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Nationwide protests against Emmanuel Macron’s pension reforms have been a constant feature in the last few months in France. Thousands of people gathered in the streets of every French city to show their anger, while unions tried -and succeeded- to paralyze the national economy. Many observers outside France found it difficult to understand the reasons behind such expressions of rage in the streets and the violent tone of many protesters, in a way that resembles the Yellow Jacket marches in 2018 and 2019.
France is one of the main countries in the EU and the coverage of protests all over the nation has instilled some doubts over the country’s stability, especially after the government led by Prime Minister Elisabeth Bornesurvived a no-confidence vote with only a nine-vote margin, late in March. As of this date, there have been eleven mobilizations by protesters in France, leading even King Charles III to postpone a historic visit to the country. Macron tried to reassure people inside and outside France that the situation is under control while confirming that he is not going to change his mind about the reform package. French opposition leaders, such as Luc Melenchon and Marine Le Pen, can take advantage of Macron’s difficulties.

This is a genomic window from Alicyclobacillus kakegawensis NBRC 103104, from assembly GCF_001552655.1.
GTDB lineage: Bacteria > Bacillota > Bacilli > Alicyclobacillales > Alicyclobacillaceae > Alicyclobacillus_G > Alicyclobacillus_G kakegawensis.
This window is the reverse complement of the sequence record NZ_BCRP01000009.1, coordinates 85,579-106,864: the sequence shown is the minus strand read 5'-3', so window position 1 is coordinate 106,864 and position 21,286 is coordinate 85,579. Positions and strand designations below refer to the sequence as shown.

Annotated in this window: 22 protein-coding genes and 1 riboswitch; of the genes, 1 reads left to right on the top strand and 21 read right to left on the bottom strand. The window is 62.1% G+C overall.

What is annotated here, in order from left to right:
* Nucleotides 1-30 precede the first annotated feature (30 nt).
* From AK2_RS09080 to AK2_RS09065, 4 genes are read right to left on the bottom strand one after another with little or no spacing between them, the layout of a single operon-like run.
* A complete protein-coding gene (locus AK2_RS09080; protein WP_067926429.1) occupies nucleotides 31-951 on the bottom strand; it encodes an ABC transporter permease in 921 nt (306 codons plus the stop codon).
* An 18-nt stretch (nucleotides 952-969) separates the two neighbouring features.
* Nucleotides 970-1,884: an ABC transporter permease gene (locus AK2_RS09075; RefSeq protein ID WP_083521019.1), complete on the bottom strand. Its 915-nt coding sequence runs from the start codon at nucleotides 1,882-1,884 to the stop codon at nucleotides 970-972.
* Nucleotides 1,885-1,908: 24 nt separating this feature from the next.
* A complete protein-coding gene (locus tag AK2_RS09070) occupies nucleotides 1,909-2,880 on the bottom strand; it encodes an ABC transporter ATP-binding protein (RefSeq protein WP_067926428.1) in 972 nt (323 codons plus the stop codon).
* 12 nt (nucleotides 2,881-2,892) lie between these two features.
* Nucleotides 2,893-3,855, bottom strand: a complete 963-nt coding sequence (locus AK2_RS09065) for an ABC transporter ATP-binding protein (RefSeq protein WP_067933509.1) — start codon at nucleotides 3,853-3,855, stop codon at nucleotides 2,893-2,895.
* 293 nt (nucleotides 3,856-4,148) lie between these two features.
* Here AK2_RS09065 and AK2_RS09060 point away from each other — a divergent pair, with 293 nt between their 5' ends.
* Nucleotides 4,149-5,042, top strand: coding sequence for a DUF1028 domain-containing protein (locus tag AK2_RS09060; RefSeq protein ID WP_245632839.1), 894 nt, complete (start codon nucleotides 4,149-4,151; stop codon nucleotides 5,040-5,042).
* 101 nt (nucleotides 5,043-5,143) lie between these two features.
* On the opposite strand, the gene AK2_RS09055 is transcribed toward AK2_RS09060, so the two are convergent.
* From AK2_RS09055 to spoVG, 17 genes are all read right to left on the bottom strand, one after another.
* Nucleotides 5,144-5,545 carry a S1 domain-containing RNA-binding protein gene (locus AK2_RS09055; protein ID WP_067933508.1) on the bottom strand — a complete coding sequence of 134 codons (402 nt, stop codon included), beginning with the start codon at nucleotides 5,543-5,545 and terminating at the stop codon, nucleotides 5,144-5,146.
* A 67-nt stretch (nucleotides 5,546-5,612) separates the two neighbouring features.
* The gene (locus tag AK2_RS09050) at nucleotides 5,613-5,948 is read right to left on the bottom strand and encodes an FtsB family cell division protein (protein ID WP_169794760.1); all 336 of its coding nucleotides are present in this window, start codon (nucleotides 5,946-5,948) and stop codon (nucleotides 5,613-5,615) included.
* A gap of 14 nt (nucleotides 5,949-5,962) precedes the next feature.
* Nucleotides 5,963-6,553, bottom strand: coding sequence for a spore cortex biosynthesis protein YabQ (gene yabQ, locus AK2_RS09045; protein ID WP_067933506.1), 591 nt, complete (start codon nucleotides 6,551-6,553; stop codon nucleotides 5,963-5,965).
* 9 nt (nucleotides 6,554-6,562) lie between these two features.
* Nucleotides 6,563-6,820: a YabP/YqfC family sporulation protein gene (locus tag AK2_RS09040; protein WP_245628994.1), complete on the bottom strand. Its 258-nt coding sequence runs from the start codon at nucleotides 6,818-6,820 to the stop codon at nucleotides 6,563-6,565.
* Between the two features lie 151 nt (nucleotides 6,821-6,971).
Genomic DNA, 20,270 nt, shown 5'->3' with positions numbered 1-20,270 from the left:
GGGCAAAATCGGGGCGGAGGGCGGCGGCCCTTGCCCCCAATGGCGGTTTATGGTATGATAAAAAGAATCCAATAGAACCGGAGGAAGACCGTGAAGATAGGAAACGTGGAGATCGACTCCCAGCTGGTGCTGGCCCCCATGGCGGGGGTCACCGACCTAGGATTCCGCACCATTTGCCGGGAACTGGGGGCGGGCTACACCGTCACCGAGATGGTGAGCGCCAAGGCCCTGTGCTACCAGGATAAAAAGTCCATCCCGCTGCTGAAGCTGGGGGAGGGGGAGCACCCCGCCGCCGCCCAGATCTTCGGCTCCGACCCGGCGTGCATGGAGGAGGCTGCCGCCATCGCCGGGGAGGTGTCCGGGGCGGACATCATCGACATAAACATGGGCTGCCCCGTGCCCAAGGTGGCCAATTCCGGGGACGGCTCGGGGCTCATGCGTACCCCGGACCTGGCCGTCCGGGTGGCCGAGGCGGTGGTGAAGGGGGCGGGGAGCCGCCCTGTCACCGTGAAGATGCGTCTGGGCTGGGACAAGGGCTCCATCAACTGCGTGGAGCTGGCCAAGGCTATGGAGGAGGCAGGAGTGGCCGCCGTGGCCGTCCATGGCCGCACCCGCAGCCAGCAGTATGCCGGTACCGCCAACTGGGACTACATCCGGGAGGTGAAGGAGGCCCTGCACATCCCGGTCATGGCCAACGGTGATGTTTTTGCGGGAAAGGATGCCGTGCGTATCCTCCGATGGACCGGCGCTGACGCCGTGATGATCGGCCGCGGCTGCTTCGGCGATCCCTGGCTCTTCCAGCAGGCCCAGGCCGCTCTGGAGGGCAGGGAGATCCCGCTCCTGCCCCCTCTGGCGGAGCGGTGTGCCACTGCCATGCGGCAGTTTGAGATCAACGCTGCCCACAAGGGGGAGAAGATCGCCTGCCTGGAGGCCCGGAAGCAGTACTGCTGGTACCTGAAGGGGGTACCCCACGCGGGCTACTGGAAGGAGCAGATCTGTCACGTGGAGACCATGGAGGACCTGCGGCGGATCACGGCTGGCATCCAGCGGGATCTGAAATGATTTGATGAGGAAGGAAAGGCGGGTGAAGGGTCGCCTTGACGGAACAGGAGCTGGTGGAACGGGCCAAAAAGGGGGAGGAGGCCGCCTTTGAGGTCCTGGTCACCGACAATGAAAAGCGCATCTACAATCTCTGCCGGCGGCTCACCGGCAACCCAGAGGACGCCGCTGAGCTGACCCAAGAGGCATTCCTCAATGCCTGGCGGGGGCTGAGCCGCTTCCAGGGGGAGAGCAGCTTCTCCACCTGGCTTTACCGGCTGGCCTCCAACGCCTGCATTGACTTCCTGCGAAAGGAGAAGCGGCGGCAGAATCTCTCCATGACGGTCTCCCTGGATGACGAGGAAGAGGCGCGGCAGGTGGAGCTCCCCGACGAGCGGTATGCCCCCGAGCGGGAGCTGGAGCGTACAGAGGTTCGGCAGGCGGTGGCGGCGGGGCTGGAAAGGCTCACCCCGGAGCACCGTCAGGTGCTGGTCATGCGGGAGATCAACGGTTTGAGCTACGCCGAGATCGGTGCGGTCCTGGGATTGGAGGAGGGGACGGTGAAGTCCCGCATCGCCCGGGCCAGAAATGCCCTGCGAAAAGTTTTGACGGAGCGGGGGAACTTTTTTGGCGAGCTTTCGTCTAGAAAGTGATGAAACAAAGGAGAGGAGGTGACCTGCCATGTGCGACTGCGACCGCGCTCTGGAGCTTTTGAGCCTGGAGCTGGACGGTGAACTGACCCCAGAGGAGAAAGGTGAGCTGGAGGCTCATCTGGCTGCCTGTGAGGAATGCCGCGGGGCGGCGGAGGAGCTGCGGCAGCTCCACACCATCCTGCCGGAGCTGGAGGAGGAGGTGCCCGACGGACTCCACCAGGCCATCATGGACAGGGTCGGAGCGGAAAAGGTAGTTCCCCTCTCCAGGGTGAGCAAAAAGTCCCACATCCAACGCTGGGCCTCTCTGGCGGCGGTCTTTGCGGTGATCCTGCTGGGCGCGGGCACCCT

Should the EU look with some worries at what is happening and brace for the possible spread of the protests in other countries? After two huge crises, such as the Covid pandemic and the one originating from the economic effects of the war in Ukraine, the situation in Europe looks quite calm, but there are no assurances that things will remain the same. Soaring inflation, led by energy and food prices, could be the reason for new protests in the countries which pay the highest price to this dynamic, especially if the general trend in Europe should go in the other way. In the rest of 2023, important elections are on the agenda in Greece, Slovakia, Poland, and Spain, where people can express their discomfort in the ballots instead of the streets.
Written by: Francesco Marino
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